Children of the Underground

Charter 77

To mark the 15th anniversary of the Velvet Revolution, Nikola Brabenec set out to speak with the now full grown children of dissidents involved in Charter 77, the human rights declaration which brought together the dissident movement.

Charter 77 was born at the beginning of 1977 following the incarceration of musicians from the underground band, the Plastic People of the Universe. Diverse groups of people including Christian conservatives, Trotskyites and artists of all kinds were united in their quest for basic human rights.

Signing the Charter marked a turning point in the lives of many of these people and their families. Jan Jonak's parents were forced to emigrate after continuous police harassment. I joined him in a smoky pub to talk about his impressions of the underground band DG 307 that his mother, Jana, sang with.

Jan Jonak: "It's really indescribable. The Residents is the only thing that comes to mind, it was definitely more over the top, because of what these artists, musicians were feeling in this society, well depressing is a weak word, really."

I asked Jan how he felt about the band as a child.

Jan: "Well I mean when you are eight you don't have much appreciation for string instruments that are being tortured and screaming and screeching, that's what there music was like..."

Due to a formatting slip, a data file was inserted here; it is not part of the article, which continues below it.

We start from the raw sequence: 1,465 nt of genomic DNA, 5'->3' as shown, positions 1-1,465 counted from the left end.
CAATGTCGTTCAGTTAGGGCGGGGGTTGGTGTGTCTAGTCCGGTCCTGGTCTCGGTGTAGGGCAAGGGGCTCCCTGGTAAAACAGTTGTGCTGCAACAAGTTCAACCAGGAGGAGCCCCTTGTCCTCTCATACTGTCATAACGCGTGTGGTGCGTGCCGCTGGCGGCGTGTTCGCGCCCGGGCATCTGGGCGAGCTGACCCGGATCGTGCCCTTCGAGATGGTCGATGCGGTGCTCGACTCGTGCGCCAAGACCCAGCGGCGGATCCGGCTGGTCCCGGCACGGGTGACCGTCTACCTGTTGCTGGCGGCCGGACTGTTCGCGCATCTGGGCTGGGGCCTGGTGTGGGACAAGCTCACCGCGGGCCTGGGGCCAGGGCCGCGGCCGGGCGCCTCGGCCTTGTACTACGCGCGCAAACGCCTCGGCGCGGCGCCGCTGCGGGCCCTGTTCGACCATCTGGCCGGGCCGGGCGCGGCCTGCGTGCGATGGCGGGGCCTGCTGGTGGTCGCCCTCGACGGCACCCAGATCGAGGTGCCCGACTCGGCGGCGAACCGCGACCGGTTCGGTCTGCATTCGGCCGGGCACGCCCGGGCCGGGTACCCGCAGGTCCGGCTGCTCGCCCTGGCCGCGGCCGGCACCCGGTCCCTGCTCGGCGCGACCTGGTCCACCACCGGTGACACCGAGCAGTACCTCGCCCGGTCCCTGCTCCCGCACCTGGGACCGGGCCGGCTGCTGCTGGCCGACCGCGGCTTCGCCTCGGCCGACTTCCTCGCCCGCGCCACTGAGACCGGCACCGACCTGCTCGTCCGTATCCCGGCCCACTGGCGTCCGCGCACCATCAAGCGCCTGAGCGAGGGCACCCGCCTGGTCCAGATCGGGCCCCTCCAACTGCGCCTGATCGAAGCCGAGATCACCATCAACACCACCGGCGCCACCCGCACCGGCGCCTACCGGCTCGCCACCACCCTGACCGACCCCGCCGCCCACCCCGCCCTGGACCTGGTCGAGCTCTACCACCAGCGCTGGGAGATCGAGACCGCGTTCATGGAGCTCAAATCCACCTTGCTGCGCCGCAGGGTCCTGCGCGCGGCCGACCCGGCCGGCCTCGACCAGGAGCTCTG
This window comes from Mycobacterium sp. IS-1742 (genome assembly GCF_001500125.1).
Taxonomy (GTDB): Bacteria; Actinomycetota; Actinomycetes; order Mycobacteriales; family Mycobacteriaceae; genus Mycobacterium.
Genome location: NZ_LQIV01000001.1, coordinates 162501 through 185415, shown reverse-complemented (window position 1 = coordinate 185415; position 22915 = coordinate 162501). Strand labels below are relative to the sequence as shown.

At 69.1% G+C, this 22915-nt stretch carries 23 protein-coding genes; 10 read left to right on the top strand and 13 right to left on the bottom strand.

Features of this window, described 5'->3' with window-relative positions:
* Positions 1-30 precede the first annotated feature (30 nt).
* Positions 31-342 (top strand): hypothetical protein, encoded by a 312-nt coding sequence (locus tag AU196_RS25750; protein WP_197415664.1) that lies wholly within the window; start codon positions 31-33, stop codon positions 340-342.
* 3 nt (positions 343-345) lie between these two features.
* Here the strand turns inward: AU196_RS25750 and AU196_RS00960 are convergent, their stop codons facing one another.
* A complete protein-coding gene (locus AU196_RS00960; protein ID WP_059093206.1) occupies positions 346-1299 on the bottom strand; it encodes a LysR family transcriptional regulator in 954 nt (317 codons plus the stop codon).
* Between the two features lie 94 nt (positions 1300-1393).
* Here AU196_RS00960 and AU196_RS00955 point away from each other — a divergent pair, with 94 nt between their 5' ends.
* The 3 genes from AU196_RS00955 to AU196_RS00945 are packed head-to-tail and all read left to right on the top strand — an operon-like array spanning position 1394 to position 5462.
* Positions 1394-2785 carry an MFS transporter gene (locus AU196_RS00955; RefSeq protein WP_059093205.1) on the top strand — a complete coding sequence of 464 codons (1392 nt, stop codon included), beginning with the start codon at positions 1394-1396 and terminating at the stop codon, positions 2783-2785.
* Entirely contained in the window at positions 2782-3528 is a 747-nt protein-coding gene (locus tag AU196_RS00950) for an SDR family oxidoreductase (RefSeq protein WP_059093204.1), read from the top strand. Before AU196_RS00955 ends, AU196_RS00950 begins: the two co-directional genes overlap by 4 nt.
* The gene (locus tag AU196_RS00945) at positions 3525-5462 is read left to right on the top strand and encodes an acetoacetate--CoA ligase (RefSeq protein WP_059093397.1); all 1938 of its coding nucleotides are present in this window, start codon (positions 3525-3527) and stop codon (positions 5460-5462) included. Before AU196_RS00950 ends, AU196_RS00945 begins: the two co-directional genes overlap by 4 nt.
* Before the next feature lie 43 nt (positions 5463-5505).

Although Jan pokes fun at DG 307 he was quick to emphasize that their significance went beyond the screeching.

Jan: "Well, it was these artists, who in a sense, laid the groundwork for the whole dissident movement."

A few days later, I sat in the Benda family's quiet living room. On one side of the room, shelves of books covered the wall from floor to ceiling, a huge Crucifix hung on the other side of the room. Former dissident, Vaclav Benda, was a philosopher, mathematician and practicing Catholic. His son, Martin Benda explained that this room had been the site of many underground meetings, seminars and discussions. In those days, there was a network of families whose doors were always open to other dissidents. These central meeting points, allowed people to stay connected.

The whole battle that was led for twelve years was about breaking through the information blockade. It was our only weapon and their main source of power, they were used to quietly silencing people individually somewhere, they would shut them up. In the 1980's we succeeded in breaking through this information blockade, we made sure people knew about each injustice, and so more and more citizens knew about it.

Childhood memories of their parents' involvement in the dissident movement are a mix of adventure, fear and absurdity.

Vaclav Benda
Martin described his first memories of Charter 77.

"Of course we were scared, we figured out very quickly that something was going on, there were police, that our parents were endangered, house searches began, they were very dramatic, they would start at 6 am and the police would be ringing the bell and kicking the doors down and ten of them would come and they would be crawling through the whole apartment so those were pretty traumatic experiences, but our parents explained what it was about. Even though we were scared, it also had this feeling of adventure."

Jan also spoke of his experiences with the police.

Jan: "I got interrogated by the cops even, I was maybe eight, visiting Marek Tomin and the cops were really laying the pressures on me, out in the hallway, the cops had a desk, whoever would come, you know, the cops would give you the twenty questions."